Phong found valuable insights in those conversations, but he knew he needed help tailoring his resume from engineering to be more tech focused. He sought assistance from Cynthia Lynch, director of Executive MBA student engagement at the time, to help him revamp his resume. With her guidance, he rebranded and translated his skills to where he wanted to go.

“After graduating with my Executive MBA in December 2021, I realized that pivoting into a completely different role and industry would need more than just a degree,” he said. “I needed additional work experience too, so I took a more indirect path through a lateral position transfer at Delta, which helped me translate my skills into tech.” 

Phong's lateral move at Delta was from lead principal engineer of Cabin Maintenance Programs to Techops supply chain manager, where he transitioned from an operational, engineering-focused role to a more strategic, commercially focused role.  The valuable experience he learned in contract management and commercial negotiations helped shape his skills to be more transferable to consider pivoting to a new industry outside of the airline industry.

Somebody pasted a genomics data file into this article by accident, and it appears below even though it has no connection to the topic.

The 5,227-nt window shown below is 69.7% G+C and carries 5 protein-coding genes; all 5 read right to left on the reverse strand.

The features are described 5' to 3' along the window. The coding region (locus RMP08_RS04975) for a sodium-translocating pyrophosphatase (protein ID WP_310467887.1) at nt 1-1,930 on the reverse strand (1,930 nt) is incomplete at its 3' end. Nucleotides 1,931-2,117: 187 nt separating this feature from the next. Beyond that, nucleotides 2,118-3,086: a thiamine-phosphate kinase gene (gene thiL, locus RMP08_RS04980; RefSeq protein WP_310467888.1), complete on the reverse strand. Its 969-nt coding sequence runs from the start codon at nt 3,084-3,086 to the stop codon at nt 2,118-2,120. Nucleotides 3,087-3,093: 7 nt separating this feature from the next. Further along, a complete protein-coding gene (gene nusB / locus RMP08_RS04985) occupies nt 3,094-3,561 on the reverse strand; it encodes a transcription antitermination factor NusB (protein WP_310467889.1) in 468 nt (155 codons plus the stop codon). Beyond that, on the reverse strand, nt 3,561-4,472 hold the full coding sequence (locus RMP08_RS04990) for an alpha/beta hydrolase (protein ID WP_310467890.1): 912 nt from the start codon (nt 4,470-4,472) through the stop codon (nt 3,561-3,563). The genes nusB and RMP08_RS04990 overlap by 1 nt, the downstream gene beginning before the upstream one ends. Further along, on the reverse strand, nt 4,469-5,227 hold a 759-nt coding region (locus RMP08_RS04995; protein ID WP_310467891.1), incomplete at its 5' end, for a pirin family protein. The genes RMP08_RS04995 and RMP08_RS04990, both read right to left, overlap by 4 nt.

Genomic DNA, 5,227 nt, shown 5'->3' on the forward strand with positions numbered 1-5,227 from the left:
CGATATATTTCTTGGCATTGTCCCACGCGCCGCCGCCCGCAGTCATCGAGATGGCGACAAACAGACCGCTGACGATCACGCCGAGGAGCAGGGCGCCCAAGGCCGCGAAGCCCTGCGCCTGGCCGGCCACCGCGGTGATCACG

While in the Executive MBA program, he applied to tech-focused roles and interviewed at some of the Magnificent Seven companies. Although the interview process was long at some companies, Phong was fully prepared when he interviewed at Google. He applied some of the lessons learned from his cohort and previous interview and was excited when he was offered the program manager of networking operation at Google in early 2023. He secured his second dream job. 

Now, Phong spends his days working in networking commercial and business operations. He is a financial data governance lead within Google Cloud and supports the business operations for many product areas that support the expansion of the cloud infrastructure around the world. He says pivoting into data isn’t entirely new. He has data analytics experience working with aircraft reliability data as a lead engineer at Delta and eventually translated his engineering skills to his current role.